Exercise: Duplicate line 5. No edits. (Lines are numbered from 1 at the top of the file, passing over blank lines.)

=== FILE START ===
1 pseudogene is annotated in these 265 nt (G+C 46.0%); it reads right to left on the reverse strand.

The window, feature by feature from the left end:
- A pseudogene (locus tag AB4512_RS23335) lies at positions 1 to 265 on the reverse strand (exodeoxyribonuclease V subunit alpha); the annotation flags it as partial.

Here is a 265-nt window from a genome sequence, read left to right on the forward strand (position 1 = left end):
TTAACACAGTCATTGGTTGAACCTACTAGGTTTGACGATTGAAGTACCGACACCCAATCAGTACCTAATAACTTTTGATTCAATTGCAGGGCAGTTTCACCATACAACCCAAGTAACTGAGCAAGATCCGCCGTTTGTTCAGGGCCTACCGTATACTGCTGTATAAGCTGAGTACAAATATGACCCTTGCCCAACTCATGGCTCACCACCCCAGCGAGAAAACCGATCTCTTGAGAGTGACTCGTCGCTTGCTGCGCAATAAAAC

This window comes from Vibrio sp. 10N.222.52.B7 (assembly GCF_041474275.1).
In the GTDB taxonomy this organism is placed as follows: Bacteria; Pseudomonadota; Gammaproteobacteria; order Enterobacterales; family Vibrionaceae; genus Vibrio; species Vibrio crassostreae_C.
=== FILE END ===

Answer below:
TTAACACAGTCATTGGTTGAACCTACTAGGTTTGACGATTGAAGTACCGACACCCAATCAGTACCTAATAACTTTTGATTCAATTGCAGGGCAGTTTCACCATACAACCCAAGTAACTGAGCAAGATCCGCCGTTTGTTCAGGGCCTACCGTATACTGCTGTATAAGCTGAGTACAAATATGACCCTTGCCCAACTCATGGCTCACCACCCCAGCGAGAAAACCGATCTCTTGAGAGTGACTCGTCGCTTGCTGCGCAATAAAAC